Thursday, March 31, 2011

A Name I Call Myself

by R.S. Mellette

When I was a drama student at North Carolina School of the Arts, I remember saying to my young self with great dedication, "If you can't put 'actor' as your occupation on your tax forms, then you can't call yourself an actor." Almost a decade later I was doing garage-band level theatre here in Los Angeles with some of the most talented people I'd ever seen—and I'd seen a lot. I was also working with the worst, least trained, people who ever trod the boards. Neither the best nor the worst were able to pay their bills from their acting salaries, but I definitely called the good ones actors, and reassessed my youthful definition.

I reasoned that, once a karate student earns a black belt they can forever be called an expert. Sure, they might get out of shape. They might get slow. They may never practice their martial art again, but their training and their knowledge will never go away. The arts are like that.

If you can turn words on a page into a believable living character on the stage or screen, then you can call yourself an actor. If you can turn blank paper into a story that resonates, then you're a writer. A white canvas, a hunk of rock, an empty stage, a string pulled tight over a piece of wood, a drum, a horn, a dance floor, a piece of clay, a camera, words. These are the artist's tools—and if you take the time to master them, then you can call yourself an artist.

Being able to put "artist" on your tax forms is a whole different subject, and one worth pursuing, but if you never reach that goal do not hang your head. Van Gogh never did either. If you happen to earn a Beverly Hills mansion with your talents, you will be wise not to judge your scene partners, or directors, or writers, or the struggling musicians who clean your pool by the size of their paychecks or lack thereof. Bill Withers wrote Ain't No Sunshine When She's Gone, Lean On Me, and so many other songs while installing toilets in 747 airplanes.

We work in a business with 100% unemployment 100% of the time. Those lucky enough to land a job have it on a temporary basis. When there is an opening, a million people apply for the single position. When you submit that query, or go to that audition, or show your portfolio—if you are prepared, if you have mastered your craft—then you are not a civilian hoping to be able to put "writer" or "actor" or "visual artist" on your tax forms, you are an Artist, period. Yes, you need a job, but because of the hard work and discipline you've acquired, you are the best person for that job.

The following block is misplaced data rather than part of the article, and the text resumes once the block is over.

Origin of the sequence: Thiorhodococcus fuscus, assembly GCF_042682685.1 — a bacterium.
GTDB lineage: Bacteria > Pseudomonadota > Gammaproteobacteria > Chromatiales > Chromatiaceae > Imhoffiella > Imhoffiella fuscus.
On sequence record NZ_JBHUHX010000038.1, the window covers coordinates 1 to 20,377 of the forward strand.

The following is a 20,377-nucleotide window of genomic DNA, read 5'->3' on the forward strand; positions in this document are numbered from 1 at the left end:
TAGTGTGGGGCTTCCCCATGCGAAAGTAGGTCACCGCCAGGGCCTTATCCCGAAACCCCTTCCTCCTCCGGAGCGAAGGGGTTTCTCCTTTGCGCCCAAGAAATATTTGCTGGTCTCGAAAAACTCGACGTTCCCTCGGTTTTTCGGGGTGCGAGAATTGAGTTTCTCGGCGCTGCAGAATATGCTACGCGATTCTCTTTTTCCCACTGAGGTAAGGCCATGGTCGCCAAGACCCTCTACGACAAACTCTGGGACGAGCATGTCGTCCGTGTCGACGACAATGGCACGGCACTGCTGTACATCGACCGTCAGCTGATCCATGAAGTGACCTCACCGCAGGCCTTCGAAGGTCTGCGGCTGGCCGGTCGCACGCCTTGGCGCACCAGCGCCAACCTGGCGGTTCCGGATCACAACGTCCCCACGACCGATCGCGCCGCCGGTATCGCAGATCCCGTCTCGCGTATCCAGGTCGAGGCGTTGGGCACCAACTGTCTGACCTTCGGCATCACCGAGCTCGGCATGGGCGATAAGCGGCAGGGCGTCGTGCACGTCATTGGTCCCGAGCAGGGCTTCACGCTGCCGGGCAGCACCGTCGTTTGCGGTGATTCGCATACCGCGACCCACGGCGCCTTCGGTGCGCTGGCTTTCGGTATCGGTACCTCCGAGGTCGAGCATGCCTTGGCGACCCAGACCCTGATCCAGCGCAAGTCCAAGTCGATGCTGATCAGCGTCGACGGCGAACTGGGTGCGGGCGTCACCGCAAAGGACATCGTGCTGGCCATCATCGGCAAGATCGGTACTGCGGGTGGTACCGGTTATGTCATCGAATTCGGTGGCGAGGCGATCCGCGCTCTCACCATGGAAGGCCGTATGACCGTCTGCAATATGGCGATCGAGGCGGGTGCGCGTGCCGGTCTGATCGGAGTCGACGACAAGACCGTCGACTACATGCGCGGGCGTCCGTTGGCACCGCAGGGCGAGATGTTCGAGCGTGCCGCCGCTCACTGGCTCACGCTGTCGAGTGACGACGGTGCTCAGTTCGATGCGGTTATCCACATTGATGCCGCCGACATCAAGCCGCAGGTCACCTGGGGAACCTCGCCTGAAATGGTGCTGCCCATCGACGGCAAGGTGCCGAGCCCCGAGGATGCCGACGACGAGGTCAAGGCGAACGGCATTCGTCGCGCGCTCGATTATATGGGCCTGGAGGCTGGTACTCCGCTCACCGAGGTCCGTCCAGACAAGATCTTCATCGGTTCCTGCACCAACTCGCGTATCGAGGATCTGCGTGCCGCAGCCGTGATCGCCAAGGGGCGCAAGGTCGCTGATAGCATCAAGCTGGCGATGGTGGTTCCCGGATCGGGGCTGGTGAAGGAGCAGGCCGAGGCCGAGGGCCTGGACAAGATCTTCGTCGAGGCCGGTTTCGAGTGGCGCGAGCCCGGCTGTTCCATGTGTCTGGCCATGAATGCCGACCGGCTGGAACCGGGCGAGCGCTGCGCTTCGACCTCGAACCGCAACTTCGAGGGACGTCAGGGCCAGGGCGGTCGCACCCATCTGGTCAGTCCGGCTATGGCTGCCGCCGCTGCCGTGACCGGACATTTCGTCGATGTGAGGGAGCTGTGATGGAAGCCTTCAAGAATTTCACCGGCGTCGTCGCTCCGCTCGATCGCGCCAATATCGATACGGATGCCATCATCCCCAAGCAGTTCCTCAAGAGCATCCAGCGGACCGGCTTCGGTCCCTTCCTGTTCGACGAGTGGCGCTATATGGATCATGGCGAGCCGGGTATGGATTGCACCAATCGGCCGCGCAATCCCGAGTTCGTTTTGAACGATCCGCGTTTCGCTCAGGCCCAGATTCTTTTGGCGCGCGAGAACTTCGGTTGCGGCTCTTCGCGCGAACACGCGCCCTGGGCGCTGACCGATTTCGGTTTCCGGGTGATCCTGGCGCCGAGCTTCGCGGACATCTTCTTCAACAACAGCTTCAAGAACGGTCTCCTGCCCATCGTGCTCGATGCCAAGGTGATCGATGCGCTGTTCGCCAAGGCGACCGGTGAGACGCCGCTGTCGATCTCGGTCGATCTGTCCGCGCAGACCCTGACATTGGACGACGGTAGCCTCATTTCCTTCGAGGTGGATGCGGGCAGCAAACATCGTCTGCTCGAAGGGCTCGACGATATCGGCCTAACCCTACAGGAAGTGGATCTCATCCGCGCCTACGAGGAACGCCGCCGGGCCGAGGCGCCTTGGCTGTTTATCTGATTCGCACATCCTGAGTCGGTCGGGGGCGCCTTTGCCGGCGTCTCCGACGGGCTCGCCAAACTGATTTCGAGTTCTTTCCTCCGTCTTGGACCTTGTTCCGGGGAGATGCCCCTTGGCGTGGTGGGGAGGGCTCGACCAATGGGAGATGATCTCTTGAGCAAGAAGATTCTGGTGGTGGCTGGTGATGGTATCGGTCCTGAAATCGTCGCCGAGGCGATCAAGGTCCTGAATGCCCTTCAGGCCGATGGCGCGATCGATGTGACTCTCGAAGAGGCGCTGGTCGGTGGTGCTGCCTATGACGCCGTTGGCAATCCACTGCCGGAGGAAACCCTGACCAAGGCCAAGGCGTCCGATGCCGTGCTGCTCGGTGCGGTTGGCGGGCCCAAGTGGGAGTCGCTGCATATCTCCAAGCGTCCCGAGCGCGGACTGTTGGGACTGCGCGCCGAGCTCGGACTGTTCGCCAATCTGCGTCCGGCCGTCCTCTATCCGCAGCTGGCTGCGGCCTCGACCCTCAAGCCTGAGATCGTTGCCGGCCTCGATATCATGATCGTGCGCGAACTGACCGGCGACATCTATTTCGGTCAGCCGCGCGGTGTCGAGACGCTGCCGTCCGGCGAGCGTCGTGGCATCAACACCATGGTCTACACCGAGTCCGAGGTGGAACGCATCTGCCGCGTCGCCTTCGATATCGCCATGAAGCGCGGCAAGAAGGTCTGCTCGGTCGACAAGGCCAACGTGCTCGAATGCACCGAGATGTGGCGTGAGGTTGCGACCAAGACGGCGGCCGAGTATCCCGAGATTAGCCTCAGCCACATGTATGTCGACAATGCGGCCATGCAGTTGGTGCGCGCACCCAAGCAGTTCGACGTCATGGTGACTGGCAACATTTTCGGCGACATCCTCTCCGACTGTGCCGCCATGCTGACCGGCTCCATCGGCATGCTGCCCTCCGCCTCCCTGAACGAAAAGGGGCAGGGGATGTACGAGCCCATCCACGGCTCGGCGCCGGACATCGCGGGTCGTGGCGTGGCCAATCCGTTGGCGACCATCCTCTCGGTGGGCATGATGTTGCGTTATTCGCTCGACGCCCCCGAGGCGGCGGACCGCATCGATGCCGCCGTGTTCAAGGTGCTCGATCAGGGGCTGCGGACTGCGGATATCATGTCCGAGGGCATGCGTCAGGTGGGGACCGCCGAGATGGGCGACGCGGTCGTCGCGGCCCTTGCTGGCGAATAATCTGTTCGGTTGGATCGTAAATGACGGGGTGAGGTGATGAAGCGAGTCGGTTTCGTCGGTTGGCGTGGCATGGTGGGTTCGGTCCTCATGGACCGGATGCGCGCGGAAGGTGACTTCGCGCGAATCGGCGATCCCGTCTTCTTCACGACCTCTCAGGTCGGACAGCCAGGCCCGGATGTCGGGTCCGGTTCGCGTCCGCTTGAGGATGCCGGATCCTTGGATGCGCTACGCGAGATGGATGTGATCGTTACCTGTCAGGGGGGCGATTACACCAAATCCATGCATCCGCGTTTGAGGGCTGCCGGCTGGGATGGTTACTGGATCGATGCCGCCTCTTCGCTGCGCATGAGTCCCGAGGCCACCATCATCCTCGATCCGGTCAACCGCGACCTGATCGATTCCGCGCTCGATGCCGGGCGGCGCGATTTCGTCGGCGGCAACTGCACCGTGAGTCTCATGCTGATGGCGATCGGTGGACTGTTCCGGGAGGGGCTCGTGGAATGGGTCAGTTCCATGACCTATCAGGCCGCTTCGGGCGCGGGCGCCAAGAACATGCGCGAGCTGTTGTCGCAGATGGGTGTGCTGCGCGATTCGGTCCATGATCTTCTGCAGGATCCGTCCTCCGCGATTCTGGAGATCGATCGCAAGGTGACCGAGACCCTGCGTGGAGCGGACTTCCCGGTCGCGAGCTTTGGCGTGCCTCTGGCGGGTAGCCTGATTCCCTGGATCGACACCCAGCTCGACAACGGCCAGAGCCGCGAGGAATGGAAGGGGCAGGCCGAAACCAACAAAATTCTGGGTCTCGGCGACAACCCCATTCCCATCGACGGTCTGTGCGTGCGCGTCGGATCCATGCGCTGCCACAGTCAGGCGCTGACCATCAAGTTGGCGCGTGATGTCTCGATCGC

So if you are just starting out, great. Everyone is an apprentice at some point. If you have been at it for a while, but are still struggling, then welcome Journeyman. Let us learn together. If you are a seasoned Master Craftsman, then please share what tricks of the trade you're ready to let out of your bag, that we might call you a mentor—and if you are truly a master, you'll know there is much you may learn from beginners.

Thanks for reading.


Richard said...

Good post. We all have a lot to learn.

RSMellette said...

A lot to learn, and a lot to teach.

Thanks for dropping by our new digs.

lawritersgroupdotcom said...

Here here, Robert! When I first explored writing, someone told me that it takes a writer an average of ten years to get published. I don't know if that's true, but how can one not call themselves a writer during that "apprenticeship" stage when so much of one's life is devoted to the art? Fantastic post.

RSMellette said...

Thanks. And for anyone in the LA area, I highly recommend LA Writer's Group. Good place to see some writer's face-to-face.

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